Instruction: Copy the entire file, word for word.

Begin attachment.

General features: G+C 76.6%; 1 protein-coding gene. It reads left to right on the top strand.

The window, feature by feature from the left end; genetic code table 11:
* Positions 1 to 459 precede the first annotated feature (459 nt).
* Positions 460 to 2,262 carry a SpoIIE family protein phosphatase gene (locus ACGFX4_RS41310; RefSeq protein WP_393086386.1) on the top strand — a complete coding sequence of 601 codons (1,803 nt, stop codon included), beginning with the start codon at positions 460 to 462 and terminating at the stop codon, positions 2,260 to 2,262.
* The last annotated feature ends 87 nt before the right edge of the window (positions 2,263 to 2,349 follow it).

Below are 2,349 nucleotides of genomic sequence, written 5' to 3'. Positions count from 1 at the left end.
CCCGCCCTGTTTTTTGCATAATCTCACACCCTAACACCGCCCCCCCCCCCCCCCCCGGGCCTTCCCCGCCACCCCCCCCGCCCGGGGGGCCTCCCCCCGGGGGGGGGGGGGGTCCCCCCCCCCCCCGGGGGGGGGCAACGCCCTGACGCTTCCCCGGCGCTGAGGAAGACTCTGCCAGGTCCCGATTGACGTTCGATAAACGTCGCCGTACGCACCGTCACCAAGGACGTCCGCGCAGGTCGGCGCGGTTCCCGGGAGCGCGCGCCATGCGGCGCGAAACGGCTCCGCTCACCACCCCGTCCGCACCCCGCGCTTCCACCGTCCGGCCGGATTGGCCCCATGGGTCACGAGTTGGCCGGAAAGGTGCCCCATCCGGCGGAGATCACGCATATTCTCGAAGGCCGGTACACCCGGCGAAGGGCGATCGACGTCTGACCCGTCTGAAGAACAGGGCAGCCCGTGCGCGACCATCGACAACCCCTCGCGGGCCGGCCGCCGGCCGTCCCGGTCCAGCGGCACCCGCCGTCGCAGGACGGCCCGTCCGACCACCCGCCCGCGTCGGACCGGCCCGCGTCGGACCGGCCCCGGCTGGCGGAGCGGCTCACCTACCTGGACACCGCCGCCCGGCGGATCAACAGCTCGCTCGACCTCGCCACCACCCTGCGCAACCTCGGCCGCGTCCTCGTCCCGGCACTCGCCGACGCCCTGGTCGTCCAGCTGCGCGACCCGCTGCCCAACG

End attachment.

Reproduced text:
General features: G+C 76.6%; 1 protein-coding gene. It reads left to right on the top strand.

The window, feature by feature from the left end; genetic code table 11:
* Positions 1 to 459 precede the first annotated feature (459 nt).
* Positions 460 to 2,262 carry a SpoIIE family protein phosphatase gene (locus ACGFX4_RS41310; RefSeq protein WP_393086386.1) on the top strand — a complete coding sequence of 601 codons (1,803 nt, stop codon included), beginning with the start codon at positions 460 to 462 and terminating at the stop codon, positions 2,260 to 2,262.
* The last annotated feature ends 87 nt before the right edge of the window (positions 2,263 to 2,349 follow it).

Below are 2,349 nucleotides of genomic sequence, written 5' to 3'. Positions count from 1 at the left end.
CCCGCCCTGTTTTTTGCATAATCTCACACCCTAACACCGCCCCCCCCCCCCCCCCCGGGCCTTCCCCGCCACCCCCCCCGCCCGGGGGGCCTCCCCCCGGGGGGGGGGGGGGTCCCCCCCCCCCCCGGGGGGGGGCAACGCCCTGACGCTTCCCCGGCGCTGAGGAAGACTCTGCCAGGTCCCGATTGACGTTCGATAAACGTCGCCGTACGCACCGTCACCAAGGACGTCCGCGCAGGTCGGCGCGGTTCCCGGGAGCGCGCGCCATGCGGCGCGAAACGGCTCCGCTCACCACCCCGTCCGCACCCCGCGCTTCCACCGTCCGGCCGGATTGGCCCCATGGGTCACGAGTTGGCCGGAAAGGTGCCCCATCCGGCGGAGATCACGCATATTCTCGAAGGCCGGTACACCCGGCGAAGGGCGATCGACGTCTGACCCGTCTGAAGAACAGGGCAGCCCGTGCGCGACCATCGACAACCCCTCGCGGGCCGGCCGCCGGCCGTCCCGGTCCAGCGGCACCCGCCGTCGCAGGACGGCCCGTCCGACCACCCGCCCGCGTCGGACCGGCCCGCGTCGGACCGGCCCCGGCTGGCGGAGCGGCTCACCTACCTGGACACCGCCGCCCGGCGGATCAACAGCTCGCTCGACCTCGCCACCACCCTGCGCAACCTCGGCCGCGTCCTCGTCCCGGCACTCGCCGACGCCCTGGTCGTCCAGCTGCGCGACCCGCTGCCCAACG